Murray Energy Corp., the nation’s largest private coal giant, filed for Chapter 11 protection on Tuesday, Taylor Telford and I reported Tuesday. That move makes it the fifth coal company to land in bankruptcy court in 2019 as coal is being being squeezed out of the U.S. power market by cheaper options such as natural gas, solar and wind power.

The long-anticipated bankruptcy proceedings also put the United Mine Workers of America’s already fragile and underfunded pension plan on even shakier ground, The situation could potentially spur a divided Congress and Trump, who has championed coal workers, to bail out the miners. Currently, Murray Energy pays into the pension plan for UMWA, which represents a large chunk of the company’s full-time employees…

But it is underfunded also because other coal companies have shed their pension obligations through bankruptcy. Among the billions of dollars of debt Murray Energy wants to restructure — or get rid of entirely — are its contributions to the pension plan. Excluding one of its subsidies that is not part of the bankruptcy proceedings, Murray Energy with about $2.7 billion in funded debt, as well about $8 billion in actual or potential obligations to fund pension and benefit plans, according to court filings.

Robert Moore, the company’s new CEO, hinted in a court filing that Murray Energy may seek relief from its pension obligations.

“Murray’s employees are its lifeblood… Nonetheless, the cost of servicing its funded debt, together with the myriad of obligations Murray has to current and former employees, including to a pension fund that has been abandoned by other employers, have substantially reduced liquidity,” Moore wrote to the bankruptcy court. a court filing….

Manchin and some other senators, including Republicans Shelley Moore Capito (W.Va.) and Rob Portman (Ohio), have pushed for legislation that would transfer certain federal funds into the pension plan.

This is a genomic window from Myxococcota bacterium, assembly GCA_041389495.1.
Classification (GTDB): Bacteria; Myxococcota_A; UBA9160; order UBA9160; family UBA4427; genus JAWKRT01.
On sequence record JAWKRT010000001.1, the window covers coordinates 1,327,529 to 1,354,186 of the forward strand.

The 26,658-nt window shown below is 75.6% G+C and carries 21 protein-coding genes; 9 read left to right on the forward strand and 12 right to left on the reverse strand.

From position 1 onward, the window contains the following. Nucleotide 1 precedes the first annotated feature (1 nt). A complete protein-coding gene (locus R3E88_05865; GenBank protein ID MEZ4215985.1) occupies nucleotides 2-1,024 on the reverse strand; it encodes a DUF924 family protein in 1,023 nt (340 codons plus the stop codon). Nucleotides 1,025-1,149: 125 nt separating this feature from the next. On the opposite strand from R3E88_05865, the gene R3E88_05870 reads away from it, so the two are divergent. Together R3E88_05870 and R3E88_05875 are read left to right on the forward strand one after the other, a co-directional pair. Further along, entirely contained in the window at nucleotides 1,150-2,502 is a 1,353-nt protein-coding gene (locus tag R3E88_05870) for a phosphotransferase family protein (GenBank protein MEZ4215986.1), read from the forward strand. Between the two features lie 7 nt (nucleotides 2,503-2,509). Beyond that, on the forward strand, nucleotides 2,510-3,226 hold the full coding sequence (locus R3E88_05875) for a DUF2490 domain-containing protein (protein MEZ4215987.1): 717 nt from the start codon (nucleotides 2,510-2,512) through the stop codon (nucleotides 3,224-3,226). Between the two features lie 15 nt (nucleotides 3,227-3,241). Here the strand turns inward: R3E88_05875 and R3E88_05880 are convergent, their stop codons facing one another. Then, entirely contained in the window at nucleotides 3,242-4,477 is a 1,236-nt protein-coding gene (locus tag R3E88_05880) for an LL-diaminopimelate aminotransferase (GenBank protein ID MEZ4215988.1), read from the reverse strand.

“We’re talking about 82,000 miners who are going to lose their pensions, and we’re fighting this,” Manchin, whose state is home to large Murray Energy operations, said in a radio interview on West Virginia MetroNews on Tuesday.

But the idea of the federal government bailing out the union miners has divided Senate Republicans. Other budget-minded senators from coal-mining states, such as Mike Enzi (R-Wyo.), have objected to using federal appropriations to bail out a private pension plan.

Standing in the middle of that divided Republican caucus is the most powerful coal-state senator of all: Senate Majority Leader Mitch McConnell (R-Ky.)

Manchin accuses McConnell of “still sitting on” his bill. McConnell met with UMWA members from Kentucky earlier this year and shares their concerns about the potential insolvency, according to McConnell spokesman Robert Steurer. While his office added that McConnell “supports the ongoing process to find a bipartisan solution for pension reform,” it did not commit to bringing any particular legislation to the floor.

Randi Weingarten, who is both president of the American Federation of Teachers and a veteran lawyer, describes the AFT’s efforts to save the pensions and benefits and dignity of teachers in Puerto Rico as the Island faced bankruptcy and predatory lenders.

Why do teachers’ pension funds invest in stocks of corporations that are actively undermining public schools and their teachers?

K12 Inc. manages a chain of online charter schools that are noted for low performance, high attrition rates, and low graduation rates. Their teachers never meet students. They have large classes, no union.